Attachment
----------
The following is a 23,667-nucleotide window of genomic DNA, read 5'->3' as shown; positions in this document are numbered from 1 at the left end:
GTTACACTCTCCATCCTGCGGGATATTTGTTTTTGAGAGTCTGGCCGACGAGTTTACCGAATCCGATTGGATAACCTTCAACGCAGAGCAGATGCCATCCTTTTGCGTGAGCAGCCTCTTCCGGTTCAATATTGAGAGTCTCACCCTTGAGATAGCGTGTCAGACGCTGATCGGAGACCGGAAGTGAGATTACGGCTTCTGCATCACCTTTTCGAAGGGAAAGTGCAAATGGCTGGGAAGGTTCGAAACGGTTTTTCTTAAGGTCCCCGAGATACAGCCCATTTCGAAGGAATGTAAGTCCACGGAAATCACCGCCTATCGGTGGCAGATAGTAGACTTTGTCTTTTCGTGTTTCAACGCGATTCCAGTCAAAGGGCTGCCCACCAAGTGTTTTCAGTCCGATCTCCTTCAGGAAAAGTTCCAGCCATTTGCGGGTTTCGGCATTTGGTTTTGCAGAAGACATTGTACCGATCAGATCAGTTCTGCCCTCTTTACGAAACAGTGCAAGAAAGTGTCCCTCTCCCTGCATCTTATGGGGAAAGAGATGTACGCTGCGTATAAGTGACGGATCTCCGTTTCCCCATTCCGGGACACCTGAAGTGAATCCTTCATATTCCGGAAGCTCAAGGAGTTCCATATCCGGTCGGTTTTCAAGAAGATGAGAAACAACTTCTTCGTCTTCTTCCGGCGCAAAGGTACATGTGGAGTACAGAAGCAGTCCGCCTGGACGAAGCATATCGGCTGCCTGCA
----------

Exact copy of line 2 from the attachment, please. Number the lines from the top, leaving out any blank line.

GTTACACTCTCCATCCTGCGGGATATTTGTTTTTGAGAGTCTGGCCGACGAGTTTACCGAATCCGATTGGATAACCTTCAACGCAGAGCAGATGCCATCCTTTTGCGTGAGCAGCCTCTTCCGGTTCAATATTGAGAGTCTCACCCTTGAGATAGCGTGTCAGACGCTGATCGGAGACCGGAAGTGAGATTACGGCTTCTGCATCACCTTTTCGAAGGGAAAGTGCAAATGGCTGGGAAGGTTCGAAACGGTTTTTCTTAAGGTCCCCGAGATACAGCCCATTTCGAAGGAATGTAAGTCCACGGAAATCACCGCCTATCGGTGGCAGATAGTAGACTTTGTCTTTTCGTGTTTCAACGCGATTCCAGTCAAAGGGCTGCCCACCAAGTGTTTTCAGTCCGATCTCCTTCAGGAAAAGTTCCAGCCATTTGCGGGTTTCGGCATTTGGTTTTGCAGAAGACATTGTACCGATCAGATCAGTTCTGCCCTCTTTACGAAACAGTGCAAGAAAGTGTCCCTCTCCCTGCATCTTATGGGGAAAGAGATGTACGCTGCGTATAAGTGACGGATCTCCGTTTCCCCATTCCGGGACACCTGAAGTGAATCCTTCATATTCCGGAAGCTCAAGGAGTTCCATATCCGGTCGGTTTTCAAGAAGATGAGAAACAACTTCTTCGTCTTCTTCCGGCGCAAAGGTACATGTGGAGTACAGAAGCAGTCCGCCTGGACGAAGCATATCGGCTGCCTGCA